Rise in U.S. producer-price index fueled by gas costs

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Higher gas prices toward the end of summer pushed up wholesale inflation, but price increases for most goods and services remained mild.WASHINGTON (MarketWatch) — U.S. inflation at the wholesale level rebounded toward the end of summer, but most of the increase reflected higher gasoline prices.
A nearly 10% jump in the cost of gas accounted for most of the increase in wholesale inflation last month.
The latest snapshot on wholesale prices, however, indicated that inflation is still muted.
Aside from fuel, prices of most other goods and services were little changed.
And inflation further down the pipeline — as reflected by raw and partly finished goods — have eased off recent multi-year highs.
Absent clear signs of rising inflation, the Federal Reserve can afford to be patient before raising interest rates again.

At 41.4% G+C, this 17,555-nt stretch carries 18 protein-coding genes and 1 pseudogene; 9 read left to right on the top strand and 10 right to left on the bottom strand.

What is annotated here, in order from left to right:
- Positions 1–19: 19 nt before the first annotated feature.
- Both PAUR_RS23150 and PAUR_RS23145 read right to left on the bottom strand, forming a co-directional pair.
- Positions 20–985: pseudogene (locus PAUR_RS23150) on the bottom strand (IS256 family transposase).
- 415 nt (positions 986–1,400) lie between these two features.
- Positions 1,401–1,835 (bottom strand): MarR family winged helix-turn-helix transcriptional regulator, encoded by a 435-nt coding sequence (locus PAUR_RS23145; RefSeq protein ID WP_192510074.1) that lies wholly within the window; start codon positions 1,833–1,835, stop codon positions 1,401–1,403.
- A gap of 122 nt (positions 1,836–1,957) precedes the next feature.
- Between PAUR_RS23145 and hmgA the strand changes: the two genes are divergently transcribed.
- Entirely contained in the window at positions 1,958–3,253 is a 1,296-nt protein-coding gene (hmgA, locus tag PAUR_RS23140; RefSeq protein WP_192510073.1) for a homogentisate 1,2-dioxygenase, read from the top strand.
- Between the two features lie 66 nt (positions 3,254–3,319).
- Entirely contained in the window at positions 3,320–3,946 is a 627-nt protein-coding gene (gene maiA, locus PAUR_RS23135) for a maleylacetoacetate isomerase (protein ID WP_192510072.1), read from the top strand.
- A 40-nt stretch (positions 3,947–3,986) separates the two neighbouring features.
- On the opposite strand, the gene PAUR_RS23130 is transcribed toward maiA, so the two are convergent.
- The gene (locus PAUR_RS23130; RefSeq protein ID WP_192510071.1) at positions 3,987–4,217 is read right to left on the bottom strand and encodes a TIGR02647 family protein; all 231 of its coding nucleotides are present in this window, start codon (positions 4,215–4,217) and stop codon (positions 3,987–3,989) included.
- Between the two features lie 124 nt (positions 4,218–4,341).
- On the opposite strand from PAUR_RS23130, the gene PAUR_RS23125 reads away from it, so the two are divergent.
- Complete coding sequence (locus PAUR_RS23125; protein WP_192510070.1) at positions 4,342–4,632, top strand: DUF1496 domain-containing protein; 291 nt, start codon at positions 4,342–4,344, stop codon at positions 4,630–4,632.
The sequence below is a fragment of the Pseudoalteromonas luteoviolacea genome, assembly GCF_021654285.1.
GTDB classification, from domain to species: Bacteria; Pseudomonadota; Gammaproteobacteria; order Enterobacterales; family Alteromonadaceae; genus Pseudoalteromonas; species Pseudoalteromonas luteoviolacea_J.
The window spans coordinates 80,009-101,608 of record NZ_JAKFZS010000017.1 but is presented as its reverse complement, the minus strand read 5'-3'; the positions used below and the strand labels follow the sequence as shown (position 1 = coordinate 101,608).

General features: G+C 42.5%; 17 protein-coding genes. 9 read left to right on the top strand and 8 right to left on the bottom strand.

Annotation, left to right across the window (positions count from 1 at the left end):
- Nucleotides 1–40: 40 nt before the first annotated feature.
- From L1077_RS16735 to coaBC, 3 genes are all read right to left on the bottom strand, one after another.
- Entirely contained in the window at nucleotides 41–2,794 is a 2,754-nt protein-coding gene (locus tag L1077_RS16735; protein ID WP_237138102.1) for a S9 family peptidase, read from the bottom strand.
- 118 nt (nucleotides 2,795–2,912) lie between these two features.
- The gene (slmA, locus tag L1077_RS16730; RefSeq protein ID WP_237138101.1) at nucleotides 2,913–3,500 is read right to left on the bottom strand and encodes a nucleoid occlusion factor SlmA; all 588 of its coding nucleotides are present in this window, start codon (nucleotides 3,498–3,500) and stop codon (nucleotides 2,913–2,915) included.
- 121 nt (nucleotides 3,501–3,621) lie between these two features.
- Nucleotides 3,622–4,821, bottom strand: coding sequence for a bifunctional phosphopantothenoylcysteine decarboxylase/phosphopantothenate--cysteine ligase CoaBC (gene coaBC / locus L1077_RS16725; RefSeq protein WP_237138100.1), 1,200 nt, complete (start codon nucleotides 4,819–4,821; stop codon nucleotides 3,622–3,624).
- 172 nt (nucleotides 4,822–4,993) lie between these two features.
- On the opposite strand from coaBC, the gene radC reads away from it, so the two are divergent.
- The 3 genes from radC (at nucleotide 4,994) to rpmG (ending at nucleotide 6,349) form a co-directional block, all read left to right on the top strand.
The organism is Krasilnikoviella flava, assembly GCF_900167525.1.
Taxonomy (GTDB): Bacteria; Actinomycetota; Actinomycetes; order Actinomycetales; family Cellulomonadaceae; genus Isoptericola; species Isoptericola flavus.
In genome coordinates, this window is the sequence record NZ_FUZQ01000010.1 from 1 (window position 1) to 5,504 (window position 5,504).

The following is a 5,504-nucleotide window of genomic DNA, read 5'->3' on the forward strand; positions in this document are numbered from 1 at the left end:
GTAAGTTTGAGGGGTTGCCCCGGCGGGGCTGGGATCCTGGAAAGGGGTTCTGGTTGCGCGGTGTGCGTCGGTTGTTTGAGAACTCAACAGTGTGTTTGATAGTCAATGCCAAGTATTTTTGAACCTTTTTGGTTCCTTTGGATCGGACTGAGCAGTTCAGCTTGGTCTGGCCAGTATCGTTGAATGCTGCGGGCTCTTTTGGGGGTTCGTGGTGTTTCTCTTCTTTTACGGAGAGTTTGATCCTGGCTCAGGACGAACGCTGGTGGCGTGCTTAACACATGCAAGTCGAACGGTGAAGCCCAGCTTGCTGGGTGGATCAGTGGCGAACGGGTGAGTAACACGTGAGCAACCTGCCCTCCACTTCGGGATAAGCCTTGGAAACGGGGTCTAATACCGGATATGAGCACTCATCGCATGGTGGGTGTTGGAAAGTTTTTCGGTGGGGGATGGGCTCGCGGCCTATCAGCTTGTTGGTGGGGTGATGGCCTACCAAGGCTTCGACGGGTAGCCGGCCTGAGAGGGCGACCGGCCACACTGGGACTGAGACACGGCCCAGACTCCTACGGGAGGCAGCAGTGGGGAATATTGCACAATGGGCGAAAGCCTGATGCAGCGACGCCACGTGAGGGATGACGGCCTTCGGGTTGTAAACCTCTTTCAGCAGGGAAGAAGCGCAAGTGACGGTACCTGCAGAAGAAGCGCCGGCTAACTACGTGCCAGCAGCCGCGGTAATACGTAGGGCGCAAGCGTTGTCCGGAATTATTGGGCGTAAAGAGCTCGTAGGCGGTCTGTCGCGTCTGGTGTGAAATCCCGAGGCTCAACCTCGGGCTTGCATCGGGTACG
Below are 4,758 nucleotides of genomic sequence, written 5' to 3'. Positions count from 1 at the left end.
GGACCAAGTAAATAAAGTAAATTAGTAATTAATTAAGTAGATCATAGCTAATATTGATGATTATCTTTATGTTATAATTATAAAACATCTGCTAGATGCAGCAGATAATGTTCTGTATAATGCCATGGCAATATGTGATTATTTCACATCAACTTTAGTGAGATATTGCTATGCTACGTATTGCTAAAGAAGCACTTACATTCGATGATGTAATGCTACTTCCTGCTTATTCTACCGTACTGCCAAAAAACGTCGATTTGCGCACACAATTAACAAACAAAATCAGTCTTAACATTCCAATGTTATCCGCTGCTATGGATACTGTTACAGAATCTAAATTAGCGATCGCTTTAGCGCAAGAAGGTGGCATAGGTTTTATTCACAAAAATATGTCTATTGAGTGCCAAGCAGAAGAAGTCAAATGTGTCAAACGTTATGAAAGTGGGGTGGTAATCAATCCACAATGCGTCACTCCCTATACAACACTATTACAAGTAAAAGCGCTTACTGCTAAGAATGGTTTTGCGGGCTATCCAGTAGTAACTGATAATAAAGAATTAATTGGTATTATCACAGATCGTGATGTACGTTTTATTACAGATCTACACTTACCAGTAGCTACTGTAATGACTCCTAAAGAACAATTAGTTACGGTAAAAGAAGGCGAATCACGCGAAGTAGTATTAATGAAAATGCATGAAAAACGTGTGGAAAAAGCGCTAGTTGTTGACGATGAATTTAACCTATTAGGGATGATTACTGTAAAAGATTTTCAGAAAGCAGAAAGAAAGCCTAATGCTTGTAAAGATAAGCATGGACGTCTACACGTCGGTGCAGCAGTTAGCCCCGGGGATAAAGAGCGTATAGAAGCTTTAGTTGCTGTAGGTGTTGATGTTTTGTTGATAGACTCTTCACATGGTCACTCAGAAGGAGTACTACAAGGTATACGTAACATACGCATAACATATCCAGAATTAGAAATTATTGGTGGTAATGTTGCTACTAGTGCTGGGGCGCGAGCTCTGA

What’s more, Hurricane Irma caused widespread fuel shortages in Florida that could keep pressure on fuel costs nationwide as supplies are rushed to the state.
The increase in prices in August pushed the 12-month rate of wholesale inflation to 2.4% from 1.9%, just a tick below a five-year high.
The closely followed core rate strips out the volatile categories of energy, food and trade and is viewed as a more stable barometer of inflationary trends.
U.S. stock futures pointed to a flat opening for the Dow Jones Industrial Average DJIA, +0.28% Treasury yields were lower.
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